Mixing Xanax and Alcohol
When Brittney was a sophomore in college, she experienced anxiety for the first time. After visiting multiple doctors to rule out other causes of her ill-feelings, her family doctor determined anxiety was the cause and sent her back to school with a script for Xanax.
It wasn’t long before Brittney and her friends were popping Xanax before drinking and going out. They would jokingly wash the pills down with beer and say things like “Good night” and “See you tomorrow”, knowing how the combination would impact their memory and induce blacking out.
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Combining Xanax and alcohol may seem like a fun night out, but we’re going to shed some light on the dangers and what it actually does to your body, and ask yourself this – is it worth it?
Taking Xanax and alcohol can be deadly.
Let’s talk a little bit about Xanax and what it is used for. Xanax is categorized as a benzodiazepine, a class of drugs that does things like controls seizures, reduces anxiety, relieves insomnia, and helps muscle spasms. It is fast-acting in calming the activity of the central nervous system and depresses vital functions of the body. Because of this, if it is taken with another drug, like alcohol, that has the same effect, the consequences can cause an individual to stop breathing, their heartbeat to slow, etc.
Combining alcohol and Xanax exaggerates the effects of both, causing severe drowsiness, clumsiness, and lack of coordination. Therefore, the risks of car accidents, or any kind of accidents, including falls, goes up significantly. Taking Xanax along with any other drug increases the risk of depressing your breathing, especially once asleep, which can lead to unintentional death, or overdose.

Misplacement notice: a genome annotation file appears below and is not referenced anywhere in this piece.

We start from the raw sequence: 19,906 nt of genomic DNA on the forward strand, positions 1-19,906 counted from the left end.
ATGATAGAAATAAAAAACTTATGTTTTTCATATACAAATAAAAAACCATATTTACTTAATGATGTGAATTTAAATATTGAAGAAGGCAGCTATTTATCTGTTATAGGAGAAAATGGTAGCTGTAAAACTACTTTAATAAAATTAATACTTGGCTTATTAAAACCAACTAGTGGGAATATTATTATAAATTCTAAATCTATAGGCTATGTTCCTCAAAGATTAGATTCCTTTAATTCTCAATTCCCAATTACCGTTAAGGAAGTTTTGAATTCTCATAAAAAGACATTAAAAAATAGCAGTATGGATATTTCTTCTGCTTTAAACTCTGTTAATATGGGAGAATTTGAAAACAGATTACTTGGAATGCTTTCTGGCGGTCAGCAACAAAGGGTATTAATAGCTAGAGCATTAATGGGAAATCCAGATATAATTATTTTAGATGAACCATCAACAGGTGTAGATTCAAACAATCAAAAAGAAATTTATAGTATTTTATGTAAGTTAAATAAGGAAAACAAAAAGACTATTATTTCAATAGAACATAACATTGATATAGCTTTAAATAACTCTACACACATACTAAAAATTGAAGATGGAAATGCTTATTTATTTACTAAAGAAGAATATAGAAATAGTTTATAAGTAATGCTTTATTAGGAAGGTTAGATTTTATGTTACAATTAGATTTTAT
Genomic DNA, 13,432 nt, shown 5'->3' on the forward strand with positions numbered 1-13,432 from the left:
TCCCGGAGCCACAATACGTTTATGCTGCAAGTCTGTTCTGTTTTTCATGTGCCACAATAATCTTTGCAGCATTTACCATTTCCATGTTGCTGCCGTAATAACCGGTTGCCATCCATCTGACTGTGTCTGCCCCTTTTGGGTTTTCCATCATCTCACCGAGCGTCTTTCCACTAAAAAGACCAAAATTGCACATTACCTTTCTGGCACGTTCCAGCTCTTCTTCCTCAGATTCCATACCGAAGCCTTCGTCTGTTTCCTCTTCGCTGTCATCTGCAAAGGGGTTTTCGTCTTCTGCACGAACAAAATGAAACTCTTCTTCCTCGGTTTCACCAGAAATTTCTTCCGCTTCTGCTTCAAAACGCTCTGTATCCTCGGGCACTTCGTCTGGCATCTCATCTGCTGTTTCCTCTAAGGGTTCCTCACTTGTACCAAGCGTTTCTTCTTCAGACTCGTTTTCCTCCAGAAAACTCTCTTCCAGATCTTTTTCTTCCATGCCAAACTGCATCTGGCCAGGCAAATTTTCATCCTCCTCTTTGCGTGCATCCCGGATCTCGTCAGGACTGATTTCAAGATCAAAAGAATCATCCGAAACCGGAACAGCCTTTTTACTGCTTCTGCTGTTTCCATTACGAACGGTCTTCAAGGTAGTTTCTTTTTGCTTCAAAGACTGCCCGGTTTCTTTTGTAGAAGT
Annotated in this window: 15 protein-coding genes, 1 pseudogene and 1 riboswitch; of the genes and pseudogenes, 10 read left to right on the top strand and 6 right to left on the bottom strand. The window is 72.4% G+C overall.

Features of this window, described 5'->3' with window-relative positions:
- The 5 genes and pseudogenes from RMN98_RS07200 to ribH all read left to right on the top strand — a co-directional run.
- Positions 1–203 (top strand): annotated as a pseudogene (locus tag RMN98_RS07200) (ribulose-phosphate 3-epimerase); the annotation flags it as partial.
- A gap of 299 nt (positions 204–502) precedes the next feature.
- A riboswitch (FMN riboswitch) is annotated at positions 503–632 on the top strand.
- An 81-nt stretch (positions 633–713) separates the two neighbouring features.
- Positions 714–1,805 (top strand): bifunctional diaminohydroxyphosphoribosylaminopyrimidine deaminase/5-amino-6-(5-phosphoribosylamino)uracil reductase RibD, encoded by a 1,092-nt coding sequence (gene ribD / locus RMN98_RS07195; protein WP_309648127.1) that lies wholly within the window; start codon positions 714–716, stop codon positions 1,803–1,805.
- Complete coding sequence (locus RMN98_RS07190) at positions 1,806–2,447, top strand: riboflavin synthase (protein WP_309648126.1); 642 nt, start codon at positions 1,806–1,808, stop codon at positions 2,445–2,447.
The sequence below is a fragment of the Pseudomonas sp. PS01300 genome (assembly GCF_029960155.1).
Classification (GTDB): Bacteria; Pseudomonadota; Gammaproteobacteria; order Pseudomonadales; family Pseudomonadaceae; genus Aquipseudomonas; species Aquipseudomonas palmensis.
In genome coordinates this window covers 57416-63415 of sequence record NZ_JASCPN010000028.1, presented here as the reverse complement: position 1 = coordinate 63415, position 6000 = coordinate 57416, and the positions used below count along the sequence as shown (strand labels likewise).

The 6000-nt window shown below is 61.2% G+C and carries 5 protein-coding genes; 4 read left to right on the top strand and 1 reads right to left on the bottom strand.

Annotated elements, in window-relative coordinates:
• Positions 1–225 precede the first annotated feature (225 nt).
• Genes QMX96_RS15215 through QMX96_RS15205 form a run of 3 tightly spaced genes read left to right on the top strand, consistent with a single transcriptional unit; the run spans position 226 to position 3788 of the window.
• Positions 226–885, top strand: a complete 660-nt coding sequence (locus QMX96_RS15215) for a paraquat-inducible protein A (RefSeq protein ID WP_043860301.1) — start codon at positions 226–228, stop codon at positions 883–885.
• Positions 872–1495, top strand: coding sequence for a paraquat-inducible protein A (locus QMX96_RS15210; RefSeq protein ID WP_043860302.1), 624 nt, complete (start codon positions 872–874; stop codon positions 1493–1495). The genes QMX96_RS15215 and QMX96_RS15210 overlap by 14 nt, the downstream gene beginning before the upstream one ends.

Cognitively, Xanax and alcohol makes your memory super foggy, so it is easy to forget how many pills you have taken, or drinks you have had, leading to possible overdose. Besides that, Xanax and alcohol are digested by the same liver enzymes, which means that when both are present in your body, it sends your liver into overdrive and it struggles to keep up. Because of this, both substances can stay in your system for longer.
Because of the serious effects Xanax combined with alcohol has on your body, there are many severe physical consequences. Addiction to both drugs is extremely likely, and both can create severe withdrawal symptoms if you stop taking them, like seizures, anxiety, and delirium.
Xanax and Alcohol – Avoid the Combo
Educating yourself on drug interactions is step one in avoiding bad consequences. Doctor labels that say things like “avoid alcohol while taking this medication” are written for a reason, because extensive research has been done to show the negative effects.
Like Brittney and her college friends – what seems like “fun” can turn into a messy situation – either accidental death or long-term addiction. It simply isn’t worth it. If you have found yourself in a situation where you are abusing multiple drugs like Xanax and alcohol, reach out to get help as soon as possible.